Beans, rice and grain a source of living for Liberian market women (Rally Time Market on UN Drive)

Market Women at Rally Time Market on UN Drive

Market Women: The Backbone of the Liberian Economy

Despite the challenges they face on a daily basis, women have continued to play a vital role in every sector of the country. Women have contributed in different ways in relation to development and helping to reduce the high rate of poverty in the country.

This week in our Women & Family section we focus on market women and some of the challenges they face in gathering their produce for the market.

Going Beyond the Call of Duty to Assist the Poorest of the Poor


When a group of women arrived unannounced at the head office of the Foundation for Women Liberia (FFWL) in Monrovia one sunny afternoon in March 2013, they had heard about FFWL’s loan program to help women grow their small businesses and they had come to beseech FFWL to extend the program to their town.  

Females Tackle SEA in Media


Female journalists in the media under the banner of FEJAL, gathered Tuesday, December 10,  to brainstorm on fighting Sexual Exploitation and Abuse (SEA) at their various workplaces.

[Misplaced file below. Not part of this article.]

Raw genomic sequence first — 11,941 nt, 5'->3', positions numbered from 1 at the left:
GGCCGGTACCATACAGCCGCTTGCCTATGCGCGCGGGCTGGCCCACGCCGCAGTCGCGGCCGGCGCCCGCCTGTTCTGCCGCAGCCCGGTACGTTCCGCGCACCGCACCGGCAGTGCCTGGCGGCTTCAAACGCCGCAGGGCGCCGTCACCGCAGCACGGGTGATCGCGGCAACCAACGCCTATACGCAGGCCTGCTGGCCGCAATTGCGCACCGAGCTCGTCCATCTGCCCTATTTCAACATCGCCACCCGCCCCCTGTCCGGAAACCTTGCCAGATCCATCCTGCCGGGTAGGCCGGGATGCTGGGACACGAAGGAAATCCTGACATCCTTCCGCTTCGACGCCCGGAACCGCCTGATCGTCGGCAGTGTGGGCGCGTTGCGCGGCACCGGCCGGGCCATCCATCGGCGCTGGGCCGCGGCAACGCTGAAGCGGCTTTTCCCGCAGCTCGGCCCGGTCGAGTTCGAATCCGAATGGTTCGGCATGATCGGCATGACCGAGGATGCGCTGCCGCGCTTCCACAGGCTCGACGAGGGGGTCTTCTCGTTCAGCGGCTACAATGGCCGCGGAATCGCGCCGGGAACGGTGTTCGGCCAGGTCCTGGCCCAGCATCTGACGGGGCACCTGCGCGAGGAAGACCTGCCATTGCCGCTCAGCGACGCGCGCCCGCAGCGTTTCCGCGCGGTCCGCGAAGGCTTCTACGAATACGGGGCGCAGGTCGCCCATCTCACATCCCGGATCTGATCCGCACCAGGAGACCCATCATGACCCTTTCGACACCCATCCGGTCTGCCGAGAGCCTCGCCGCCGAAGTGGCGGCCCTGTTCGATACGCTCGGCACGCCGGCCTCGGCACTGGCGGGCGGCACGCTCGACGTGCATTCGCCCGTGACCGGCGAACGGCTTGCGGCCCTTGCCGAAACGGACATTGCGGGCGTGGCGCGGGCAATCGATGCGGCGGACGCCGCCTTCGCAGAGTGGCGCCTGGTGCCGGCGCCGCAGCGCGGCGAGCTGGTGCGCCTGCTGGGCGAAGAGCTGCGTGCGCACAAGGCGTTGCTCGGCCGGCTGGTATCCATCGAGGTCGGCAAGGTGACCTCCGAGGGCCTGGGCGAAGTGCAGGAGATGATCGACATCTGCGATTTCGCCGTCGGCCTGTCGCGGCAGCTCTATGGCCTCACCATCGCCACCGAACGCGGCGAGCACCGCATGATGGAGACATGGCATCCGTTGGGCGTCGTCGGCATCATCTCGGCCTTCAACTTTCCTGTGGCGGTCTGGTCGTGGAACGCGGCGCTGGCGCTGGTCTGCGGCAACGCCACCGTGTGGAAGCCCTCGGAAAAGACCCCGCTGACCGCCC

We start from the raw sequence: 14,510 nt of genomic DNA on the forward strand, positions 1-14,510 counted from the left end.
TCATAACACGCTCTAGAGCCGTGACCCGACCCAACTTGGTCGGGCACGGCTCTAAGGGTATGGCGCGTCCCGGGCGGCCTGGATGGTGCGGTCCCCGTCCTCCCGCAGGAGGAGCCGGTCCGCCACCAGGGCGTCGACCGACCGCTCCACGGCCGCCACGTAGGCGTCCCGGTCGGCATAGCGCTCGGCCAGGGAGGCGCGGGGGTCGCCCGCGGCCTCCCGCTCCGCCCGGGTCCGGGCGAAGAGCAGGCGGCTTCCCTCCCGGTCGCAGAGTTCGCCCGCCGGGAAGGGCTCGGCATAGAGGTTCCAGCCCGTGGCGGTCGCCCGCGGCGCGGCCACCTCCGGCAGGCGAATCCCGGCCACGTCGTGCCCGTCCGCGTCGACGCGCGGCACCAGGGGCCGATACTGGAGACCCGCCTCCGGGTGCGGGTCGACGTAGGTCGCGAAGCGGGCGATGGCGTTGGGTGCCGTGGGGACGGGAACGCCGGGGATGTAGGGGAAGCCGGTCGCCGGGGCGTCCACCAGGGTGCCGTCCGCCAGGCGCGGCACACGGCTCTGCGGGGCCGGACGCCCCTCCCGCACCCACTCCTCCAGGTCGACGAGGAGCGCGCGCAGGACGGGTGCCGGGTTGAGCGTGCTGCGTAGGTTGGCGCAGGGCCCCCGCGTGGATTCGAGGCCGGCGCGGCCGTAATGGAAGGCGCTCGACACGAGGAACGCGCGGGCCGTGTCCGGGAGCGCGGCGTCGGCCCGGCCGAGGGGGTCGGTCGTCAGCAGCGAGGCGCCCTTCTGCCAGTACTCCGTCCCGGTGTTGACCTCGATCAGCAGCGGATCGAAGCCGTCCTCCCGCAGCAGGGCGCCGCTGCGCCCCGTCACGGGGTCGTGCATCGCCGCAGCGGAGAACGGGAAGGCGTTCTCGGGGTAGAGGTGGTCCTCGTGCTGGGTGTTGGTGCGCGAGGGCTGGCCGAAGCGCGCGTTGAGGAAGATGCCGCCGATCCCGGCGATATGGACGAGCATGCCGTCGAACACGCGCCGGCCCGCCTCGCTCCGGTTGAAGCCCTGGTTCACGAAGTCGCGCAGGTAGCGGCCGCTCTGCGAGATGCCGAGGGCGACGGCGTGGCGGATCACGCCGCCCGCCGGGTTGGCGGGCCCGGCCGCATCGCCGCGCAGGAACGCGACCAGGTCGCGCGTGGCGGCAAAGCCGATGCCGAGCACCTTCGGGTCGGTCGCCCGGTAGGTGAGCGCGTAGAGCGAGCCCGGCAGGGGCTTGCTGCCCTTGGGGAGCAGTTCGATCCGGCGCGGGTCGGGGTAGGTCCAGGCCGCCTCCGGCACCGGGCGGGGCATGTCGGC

The intent of the event is to formerly launch an awareness campaign discouraging sexual harassment among media practitioners.

At the launching program in Monrovia, outgoing Press Union of Liberia president (PUL) Peter Quaqua, praised the organizers for leading the quest to protect and empower women in the media.

WOLPNET: ‘FGM, Early Marriage Unacceptable’

The Women of Liberia Peace Network (WOLPNET) has described the practice of female genital mutilation (FGM) in Liberia, as unacceptable and should be abolished.

In a press release yesterday, WOLPNET described the practice as a violation of human rights.

The local women’s rights group’s assertion followed its recent engagements with Liberians in Bomi, Lofa and Grand Cape Mount Counties on the way forward to end female genital mutilation and early marriage.

Decency: What It Has to Offer

It is not a secret that a considerable percentage of female garments on the Liberian Markets are meant to entice men, as these outfits tend to expose their “sensuous parts.”

As a result of this phenomenon, some older folks think that “decency” is declining among young people around the country, especially females, who’s respect is often (erroneously so) based on how they appear in public gatherings.


Liberian Observer

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